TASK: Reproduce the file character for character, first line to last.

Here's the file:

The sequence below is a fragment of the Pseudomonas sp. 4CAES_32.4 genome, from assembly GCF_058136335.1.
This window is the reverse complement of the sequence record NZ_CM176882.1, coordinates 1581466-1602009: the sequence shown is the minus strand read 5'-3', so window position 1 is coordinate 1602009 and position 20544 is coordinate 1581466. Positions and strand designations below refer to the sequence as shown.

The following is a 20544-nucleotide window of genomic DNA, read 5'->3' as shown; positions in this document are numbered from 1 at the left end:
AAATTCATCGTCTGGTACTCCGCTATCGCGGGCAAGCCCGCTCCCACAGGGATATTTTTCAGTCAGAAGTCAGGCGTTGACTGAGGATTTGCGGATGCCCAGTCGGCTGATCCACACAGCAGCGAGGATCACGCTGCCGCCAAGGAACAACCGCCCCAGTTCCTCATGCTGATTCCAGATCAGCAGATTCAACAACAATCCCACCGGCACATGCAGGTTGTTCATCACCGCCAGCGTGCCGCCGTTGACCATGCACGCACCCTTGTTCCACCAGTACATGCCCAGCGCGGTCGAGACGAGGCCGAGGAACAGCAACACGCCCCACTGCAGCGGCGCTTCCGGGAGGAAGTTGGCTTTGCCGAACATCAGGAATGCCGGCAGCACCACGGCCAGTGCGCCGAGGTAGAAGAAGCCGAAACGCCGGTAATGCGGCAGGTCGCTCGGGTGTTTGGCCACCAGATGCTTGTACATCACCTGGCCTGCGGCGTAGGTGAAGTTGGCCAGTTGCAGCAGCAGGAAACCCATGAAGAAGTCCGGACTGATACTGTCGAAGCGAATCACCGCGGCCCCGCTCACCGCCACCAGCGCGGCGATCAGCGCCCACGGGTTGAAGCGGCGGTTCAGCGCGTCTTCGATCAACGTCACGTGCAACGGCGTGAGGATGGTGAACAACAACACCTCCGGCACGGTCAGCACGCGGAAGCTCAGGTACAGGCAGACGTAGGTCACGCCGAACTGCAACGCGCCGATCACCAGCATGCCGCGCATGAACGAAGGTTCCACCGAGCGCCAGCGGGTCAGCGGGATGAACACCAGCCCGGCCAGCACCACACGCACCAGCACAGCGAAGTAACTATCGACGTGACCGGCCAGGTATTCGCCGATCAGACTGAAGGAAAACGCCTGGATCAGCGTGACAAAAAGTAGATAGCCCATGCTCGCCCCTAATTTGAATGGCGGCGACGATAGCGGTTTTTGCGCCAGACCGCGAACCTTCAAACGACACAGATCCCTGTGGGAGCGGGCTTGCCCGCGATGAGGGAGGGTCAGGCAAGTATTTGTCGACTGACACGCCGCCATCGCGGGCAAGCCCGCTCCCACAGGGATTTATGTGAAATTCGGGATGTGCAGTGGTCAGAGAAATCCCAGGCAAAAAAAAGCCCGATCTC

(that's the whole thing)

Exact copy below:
The sequence below is a fragment of the Pseudomonas sp. 4CAES_32.4 genome, from assembly GCF_058136335.1.
This window is the reverse complement of the sequence record NZ_CM176882.1, coordinates 1581466-1602009: the sequence shown is the minus strand read 5'-3', so window position 1 is coordinate 1602009 and position 20544 is coordinate 1581466. Positions and strand designations below refer to the sequence as shown.

The following is a 20544-nucleotide window of genomic DNA, read 5'->3' as shown; positions in this document are numbered from 1 at the left end:
AAATTCATCGTCTGGTACTCCGCTATCGCGGGCAAGCCCGCTCCCACAGGGATATTTTTCAGTCAGAAGTCAGGCGTTGACTGAGGATTTGCGGATGCCCAGTCGGCTGATCCACACAGCAGCGAGGATCACGCTGCCGCCAAGGAACAACCGCCCCAGTTCCTCATGCTGATTCCAGATCAGCAGATTCAACAACAATCCCACCGGCACATGCAGGTTGTTCATCACCGCCAGCGTGCCGCCGTTGACCATGCACGCACCCTTGTTCCACCAGTACATGCCCAGCGCGGTCGAGACGAGGCCGAGGAACAGCAACACGCCCCACTGCAGCGGCGCTTCCGGGAGGAAGTTGGCTTTGCCGAACATCAGGAATGCCGGCAGCACCACGGCCAGTGCGCCGAGGTAGAAGAAGCCGAAACGCCGGTAATGCGGCAGGTCGCTCGGGTGTTTGGCCACCAGATGCTTGTACATCACCTGGCCTGCGGCGTAGGTGAAGTTGGCCAGTTGCAGCAGCAGGAAACCCATGAAGAAGTCCGGACTGATACTGTCGAAGCGAATCACCGCGGCCCCGCTCACCGCCACCAGCGCGGCGATCAGCGCCCACGGGTTGAAGCGGCGGTTCAGCGCGTCTTCGATCAACGTCACGTGCAACGGCGTGAGGATGGTGAACAACAACACCTCCGGCACGGTCAGCACGCGGAAGCTCAGGTACAGGCAGACGTAGGTCACGCCGAACTGCAACGCGCCGATCACCAGCATGCCGCGCATGAACGAAGGTTCCACCGAGCGCCAGCGGGTCAGCGGGATGAACACCAGCCCGGCCAGCACCACACGCACCAGCACAGCGAAGTAACTATCGACGTGACCGGCCAGGTATTCGCCGATCAGACTGAAGGAAAACGCCTGGATCAGCGTGACAAAAAGTAGATAGCCCATGCTCGCCCCTAATTTGAATGGCGGCGACGATAGCGGTTTTTGCGCCAGACCGCGAACCTTCAAACGACACAGATCCCTGTGGGAGCGGGCTTGCCCGCGATGAGGGAGGGTCAGGCAAGTATTTGTCGACTGACACGCCGCCATCGCGGGCAAGCCCGCTCCCACAGGGATTTATGTGAAATTCGGGATGTGCAGTGGTCAGAGAAATCCCAGGCAAAAAAAAGCCCGATCTC